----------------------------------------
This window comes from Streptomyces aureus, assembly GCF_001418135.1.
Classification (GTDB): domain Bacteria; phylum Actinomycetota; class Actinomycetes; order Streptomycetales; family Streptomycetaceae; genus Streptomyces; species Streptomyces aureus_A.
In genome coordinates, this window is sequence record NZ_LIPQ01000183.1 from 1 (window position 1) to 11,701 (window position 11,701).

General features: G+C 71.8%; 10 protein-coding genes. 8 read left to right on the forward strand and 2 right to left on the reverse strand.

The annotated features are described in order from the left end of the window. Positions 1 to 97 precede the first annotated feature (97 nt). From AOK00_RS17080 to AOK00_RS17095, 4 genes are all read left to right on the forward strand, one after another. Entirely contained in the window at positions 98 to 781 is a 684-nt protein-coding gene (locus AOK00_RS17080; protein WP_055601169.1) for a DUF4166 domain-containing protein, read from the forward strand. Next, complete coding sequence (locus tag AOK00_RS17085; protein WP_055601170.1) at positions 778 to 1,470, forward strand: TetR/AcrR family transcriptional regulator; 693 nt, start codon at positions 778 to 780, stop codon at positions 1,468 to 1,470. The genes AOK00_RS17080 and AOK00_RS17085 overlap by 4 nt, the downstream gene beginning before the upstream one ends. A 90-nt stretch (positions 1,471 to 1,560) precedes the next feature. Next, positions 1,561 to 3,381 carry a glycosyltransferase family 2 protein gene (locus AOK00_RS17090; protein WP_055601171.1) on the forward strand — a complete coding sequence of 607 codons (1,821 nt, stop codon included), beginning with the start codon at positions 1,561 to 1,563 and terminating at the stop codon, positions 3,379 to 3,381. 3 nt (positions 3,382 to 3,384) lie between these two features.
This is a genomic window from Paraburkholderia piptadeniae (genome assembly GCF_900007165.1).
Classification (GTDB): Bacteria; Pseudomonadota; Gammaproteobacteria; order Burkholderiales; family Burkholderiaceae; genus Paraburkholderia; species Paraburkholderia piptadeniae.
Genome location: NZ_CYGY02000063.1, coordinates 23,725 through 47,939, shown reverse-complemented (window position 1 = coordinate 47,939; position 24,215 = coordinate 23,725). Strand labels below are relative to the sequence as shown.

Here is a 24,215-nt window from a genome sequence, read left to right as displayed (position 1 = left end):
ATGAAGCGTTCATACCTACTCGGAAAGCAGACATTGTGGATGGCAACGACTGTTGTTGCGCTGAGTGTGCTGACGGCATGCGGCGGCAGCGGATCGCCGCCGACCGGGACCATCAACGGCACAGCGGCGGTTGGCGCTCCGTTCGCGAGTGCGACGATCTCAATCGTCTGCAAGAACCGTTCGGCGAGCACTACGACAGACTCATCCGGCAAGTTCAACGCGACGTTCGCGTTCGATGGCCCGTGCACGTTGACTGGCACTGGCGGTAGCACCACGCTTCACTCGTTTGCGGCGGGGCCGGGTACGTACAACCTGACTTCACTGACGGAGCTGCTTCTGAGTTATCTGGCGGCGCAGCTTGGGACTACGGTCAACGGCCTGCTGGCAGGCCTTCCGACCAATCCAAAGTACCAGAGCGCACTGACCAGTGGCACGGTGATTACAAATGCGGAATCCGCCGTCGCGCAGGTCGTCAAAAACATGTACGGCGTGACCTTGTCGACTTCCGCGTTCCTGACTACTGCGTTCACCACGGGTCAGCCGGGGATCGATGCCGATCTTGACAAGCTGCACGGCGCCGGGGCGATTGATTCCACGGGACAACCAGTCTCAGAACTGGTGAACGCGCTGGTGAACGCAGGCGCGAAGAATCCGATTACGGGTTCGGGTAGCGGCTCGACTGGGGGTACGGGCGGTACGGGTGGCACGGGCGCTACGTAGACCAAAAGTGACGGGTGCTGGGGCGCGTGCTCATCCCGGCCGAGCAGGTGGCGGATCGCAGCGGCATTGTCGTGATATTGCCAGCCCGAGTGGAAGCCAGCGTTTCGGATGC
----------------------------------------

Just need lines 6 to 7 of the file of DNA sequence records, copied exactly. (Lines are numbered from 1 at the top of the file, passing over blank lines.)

This is a genomic window from Paraburkholderia piptadeniae (genome assembly GCF_900007165.1).
Classification (GTDB): Bacteria; Pseudomonadota; Gammaproteobacteria; order Burkholderiales; family Burkholderiaceae; genus Paraburkholderia; species Paraburkholderia piptadeniae.